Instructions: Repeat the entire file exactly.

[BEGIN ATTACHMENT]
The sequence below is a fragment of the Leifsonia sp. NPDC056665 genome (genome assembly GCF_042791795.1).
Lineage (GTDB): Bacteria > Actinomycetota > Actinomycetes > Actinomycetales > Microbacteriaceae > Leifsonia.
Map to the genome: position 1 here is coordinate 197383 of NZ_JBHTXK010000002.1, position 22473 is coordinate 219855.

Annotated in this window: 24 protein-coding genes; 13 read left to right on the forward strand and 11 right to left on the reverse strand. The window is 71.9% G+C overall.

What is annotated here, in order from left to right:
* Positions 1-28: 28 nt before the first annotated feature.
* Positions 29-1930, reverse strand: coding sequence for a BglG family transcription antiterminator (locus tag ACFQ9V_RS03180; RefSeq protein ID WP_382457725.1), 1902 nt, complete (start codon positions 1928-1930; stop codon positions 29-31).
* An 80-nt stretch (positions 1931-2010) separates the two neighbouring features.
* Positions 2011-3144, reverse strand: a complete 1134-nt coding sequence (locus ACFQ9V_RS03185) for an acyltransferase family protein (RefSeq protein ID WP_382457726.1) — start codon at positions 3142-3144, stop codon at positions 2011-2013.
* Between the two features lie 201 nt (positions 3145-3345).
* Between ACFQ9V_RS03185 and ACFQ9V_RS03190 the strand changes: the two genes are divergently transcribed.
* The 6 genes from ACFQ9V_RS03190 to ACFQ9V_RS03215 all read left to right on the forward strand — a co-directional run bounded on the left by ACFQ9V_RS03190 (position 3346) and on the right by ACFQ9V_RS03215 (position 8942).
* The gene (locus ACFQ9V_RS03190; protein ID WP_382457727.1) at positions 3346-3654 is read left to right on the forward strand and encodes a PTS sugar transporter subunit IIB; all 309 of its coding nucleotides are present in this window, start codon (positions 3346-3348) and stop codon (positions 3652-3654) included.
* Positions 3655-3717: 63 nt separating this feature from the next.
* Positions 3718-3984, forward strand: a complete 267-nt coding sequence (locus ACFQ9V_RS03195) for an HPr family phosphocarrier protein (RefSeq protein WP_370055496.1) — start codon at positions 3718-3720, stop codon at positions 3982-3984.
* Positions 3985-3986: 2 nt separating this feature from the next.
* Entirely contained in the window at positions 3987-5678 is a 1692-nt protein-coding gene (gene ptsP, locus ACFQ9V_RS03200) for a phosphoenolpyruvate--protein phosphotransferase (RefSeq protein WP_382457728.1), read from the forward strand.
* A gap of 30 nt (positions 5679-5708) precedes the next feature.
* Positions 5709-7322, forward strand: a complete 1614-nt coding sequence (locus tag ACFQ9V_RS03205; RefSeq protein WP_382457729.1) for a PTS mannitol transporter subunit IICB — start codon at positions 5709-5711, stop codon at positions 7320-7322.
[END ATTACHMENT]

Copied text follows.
The sequence below is a fragment of the Leifsonia sp. NPDC056665 genome (genome assembly GCF_042791795.1).
Lineage (GTDB): Bacteria > Actinomycetota > Actinomycetes > Actinomycetales > Microbacteriaceae > Leifsonia.
Map to the genome: position 1 here is coordinate 197383 of NZ_JBHTXK010000002.1, position 22473 is coordinate 219855.

Annotated in this window: 24 protein-coding genes; 13 read left to right on the forward strand and 11 right to left on the reverse strand. The window is 71.9% G+C overall.

What is annotated here, in order from left to right:
* Positions 1-28: 28 nt before the first annotated feature.
* Positions 29-1930, reverse strand: coding sequence for a BglG family transcription antiterminator (locus tag ACFQ9V_RS03180; RefSeq protein ID WP_382457725.1), 1902 nt, complete (start codon positions 1928-1930; stop codon positions 29-31).
* An 80-nt stretch (positions 1931-2010) separates the two neighbouring features.
* Positions 2011-3144, reverse strand: a complete 1134-nt coding sequence (locus ACFQ9V_RS03185) for an acyltransferase family protein (RefSeq protein ID WP_382457726.1) — start codon at positions 3142-3144, stop codon at positions 2011-2013.
* Between the two features lie 201 nt (positions 3145-3345).
* Between ACFQ9V_RS03185 and ACFQ9V_RS03190 the strand changes: the two genes are divergently transcribed.
* The 6 genes from ACFQ9V_RS03190 to ACFQ9V_RS03215 all read left to right on the forward strand — a co-directional run bounded on the left by ACFQ9V_RS03190 (position 3346) and on the right by ACFQ9V_RS03215 (position 8942).
* The gene (locus ACFQ9V_RS03190; protein ID WP_382457727.1) at positions 3346-3654 is read left to right on the forward strand and encodes a PTS sugar transporter subunit IIB; all 309 of its coding nucleotides are present in this window, start codon (positions 3346-3348) and stop codon (positions 3652-3654) included.
* Positions 3655-3717: 63 nt separating this feature from the next.
* Positions 3718-3984, forward strand: a complete 267-nt coding sequence (locus ACFQ9V_RS03195) for an HPr family phosphocarrier protein (RefSeq protein WP_370055496.1) — start codon at positions 3718-3720, stop codon at positions 3982-3984.
* Positions 3985-3986: 2 nt separating this feature from the next.
* Entirely contained in the window at positions 3987-5678 is a 1692-nt protein-coding gene (gene ptsP, locus ACFQ9V_RS03200) for a phosphoenolpyruvate--protein phosphotransferase (RefSeq protein WP_382457728.1), read from the forward strand.
* A gap of 30 nt (positions 5679-5708) precedes the next feature.
* Positions 5709-7322, forward strand: a complete 1614-nt coding sequence (locus tag ACFQ9V_RS03205; RefSeq protein WP_382457729.1) for a PTS mannitol transporter subunit IICB — start codon at positions 5709-5711, stop codon at positions 7320-7322.